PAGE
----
Chandogya Upanisad, again

Vidyasankar Sundaresan vsundaresan at HOTMAIL.COM
Fri Jul 2 18:24:30 UTC 1999

>This passage seems interesting as a follow up on my previous
>inquiry about the Chandogya Upanisad.  Here Datta and Singh
>translate "rasi" as arithmetic rather than as mathematics as

I have seen other translations which use the term arithmetic, rather than

>translates it as "science of ritual").  It does not seem to make
>sense that Narada would beg from Sanatkumara Brahma-vidya only
>to subsequently list this as a science he already learnt.  Can
>anyone shed some light on this?

This has to do with the complexity of the term brahma. To most of us,
brahman refers to the ultimate reality or supreme principle. Within the
Vedic/upanishadic corpus, the variety of meanings of the term brahman can be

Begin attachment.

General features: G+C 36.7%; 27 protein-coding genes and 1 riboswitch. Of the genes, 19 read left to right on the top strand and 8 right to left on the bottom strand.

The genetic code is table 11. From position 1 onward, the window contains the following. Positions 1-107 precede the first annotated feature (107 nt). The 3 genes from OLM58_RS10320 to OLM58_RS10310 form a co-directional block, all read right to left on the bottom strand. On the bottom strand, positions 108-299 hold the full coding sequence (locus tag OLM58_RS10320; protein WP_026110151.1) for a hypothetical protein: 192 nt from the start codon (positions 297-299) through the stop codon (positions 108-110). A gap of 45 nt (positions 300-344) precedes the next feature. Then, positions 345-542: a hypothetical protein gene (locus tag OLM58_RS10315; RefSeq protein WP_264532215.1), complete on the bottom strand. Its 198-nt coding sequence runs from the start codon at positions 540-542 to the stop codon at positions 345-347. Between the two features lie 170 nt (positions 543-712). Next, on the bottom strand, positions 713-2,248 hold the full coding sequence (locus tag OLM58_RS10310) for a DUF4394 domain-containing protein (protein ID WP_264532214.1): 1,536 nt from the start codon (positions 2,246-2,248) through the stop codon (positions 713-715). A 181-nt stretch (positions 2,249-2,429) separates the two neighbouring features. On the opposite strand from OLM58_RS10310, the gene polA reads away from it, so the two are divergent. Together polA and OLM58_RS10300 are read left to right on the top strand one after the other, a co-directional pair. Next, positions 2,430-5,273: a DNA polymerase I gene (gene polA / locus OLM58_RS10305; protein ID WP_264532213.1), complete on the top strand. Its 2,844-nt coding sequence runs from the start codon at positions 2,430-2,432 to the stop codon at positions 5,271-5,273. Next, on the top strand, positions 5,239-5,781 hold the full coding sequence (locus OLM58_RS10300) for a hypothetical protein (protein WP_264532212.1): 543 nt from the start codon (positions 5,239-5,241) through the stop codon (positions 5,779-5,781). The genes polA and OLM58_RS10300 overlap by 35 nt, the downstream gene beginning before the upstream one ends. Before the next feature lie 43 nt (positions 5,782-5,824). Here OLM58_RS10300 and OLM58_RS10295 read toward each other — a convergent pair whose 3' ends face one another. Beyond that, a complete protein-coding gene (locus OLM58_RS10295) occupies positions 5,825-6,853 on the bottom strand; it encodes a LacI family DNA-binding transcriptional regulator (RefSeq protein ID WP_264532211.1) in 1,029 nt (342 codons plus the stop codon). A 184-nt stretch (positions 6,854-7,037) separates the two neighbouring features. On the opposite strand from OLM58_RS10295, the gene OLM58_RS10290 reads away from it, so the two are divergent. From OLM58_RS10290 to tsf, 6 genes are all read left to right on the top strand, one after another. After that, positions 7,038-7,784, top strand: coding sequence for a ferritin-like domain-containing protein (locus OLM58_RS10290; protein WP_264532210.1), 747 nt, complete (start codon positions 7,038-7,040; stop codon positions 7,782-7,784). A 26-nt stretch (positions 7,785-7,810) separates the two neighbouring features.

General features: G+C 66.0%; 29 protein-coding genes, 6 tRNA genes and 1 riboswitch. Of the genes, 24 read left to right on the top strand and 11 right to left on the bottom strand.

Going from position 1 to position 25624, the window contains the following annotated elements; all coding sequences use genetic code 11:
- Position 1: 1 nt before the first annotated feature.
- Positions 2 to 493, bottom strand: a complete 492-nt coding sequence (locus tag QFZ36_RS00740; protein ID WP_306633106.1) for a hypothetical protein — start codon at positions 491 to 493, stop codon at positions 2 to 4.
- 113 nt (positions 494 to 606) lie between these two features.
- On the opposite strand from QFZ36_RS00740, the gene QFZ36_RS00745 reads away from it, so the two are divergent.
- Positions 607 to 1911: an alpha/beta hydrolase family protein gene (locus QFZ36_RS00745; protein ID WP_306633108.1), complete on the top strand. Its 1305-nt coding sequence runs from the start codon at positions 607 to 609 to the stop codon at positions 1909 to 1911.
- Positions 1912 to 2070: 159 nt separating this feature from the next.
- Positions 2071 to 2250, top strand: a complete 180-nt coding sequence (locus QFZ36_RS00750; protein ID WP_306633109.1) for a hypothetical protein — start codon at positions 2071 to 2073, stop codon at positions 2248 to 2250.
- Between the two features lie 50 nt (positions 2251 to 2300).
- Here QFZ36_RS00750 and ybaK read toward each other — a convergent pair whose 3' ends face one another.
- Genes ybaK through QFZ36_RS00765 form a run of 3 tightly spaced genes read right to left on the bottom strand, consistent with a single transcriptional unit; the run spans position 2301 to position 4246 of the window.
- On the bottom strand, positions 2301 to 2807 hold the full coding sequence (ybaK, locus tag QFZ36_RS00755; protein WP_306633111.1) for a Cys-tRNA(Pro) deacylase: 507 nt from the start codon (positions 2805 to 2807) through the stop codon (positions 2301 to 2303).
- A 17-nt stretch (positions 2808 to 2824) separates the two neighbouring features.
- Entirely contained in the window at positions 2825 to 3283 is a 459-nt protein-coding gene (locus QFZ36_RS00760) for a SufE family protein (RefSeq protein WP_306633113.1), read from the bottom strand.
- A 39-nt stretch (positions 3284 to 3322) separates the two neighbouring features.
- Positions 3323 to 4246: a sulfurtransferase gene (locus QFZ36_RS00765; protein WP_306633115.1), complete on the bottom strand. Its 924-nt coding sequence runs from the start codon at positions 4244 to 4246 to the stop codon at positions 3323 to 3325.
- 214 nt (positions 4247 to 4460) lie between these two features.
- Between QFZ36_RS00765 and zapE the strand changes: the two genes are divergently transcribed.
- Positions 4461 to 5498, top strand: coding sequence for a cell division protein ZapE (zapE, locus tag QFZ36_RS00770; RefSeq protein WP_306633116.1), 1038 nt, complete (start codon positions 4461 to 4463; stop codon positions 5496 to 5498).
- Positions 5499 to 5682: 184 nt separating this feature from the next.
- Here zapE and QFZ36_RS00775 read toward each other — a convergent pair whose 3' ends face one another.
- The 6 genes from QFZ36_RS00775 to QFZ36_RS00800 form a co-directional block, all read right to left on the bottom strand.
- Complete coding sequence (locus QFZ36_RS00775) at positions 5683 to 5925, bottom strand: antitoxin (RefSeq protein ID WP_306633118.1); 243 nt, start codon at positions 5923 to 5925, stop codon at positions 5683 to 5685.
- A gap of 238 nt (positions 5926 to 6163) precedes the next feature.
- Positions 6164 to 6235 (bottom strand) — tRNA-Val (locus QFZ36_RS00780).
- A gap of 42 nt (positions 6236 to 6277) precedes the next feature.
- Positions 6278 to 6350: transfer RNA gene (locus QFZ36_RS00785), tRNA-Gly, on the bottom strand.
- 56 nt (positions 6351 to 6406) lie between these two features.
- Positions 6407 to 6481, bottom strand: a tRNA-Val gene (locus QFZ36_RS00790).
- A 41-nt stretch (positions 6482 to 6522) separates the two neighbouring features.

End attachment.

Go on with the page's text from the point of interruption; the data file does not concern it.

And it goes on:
deduced from the context.

Specifically in the cchAndogya text, brahma-vidyaa in Narada's list is
juxtaposed with kshatra-vidyaa. The compound brahma-kshatra is a term that
occurs frequently. If I remember right, Narada asks for some knowledge that
would remove his sorrow. Sanatkumara proceeds to teach him in stages,
ultimately leading to the highest brahman. In the upanishadic/Vedantic
traditions, it is axiomatic that he who knows the highest reality knows no
sorrow and no fear. Obviously, the brahma-vidyaa listed by Narada as
something that he already knows is not the knowledge of the highest brahman.


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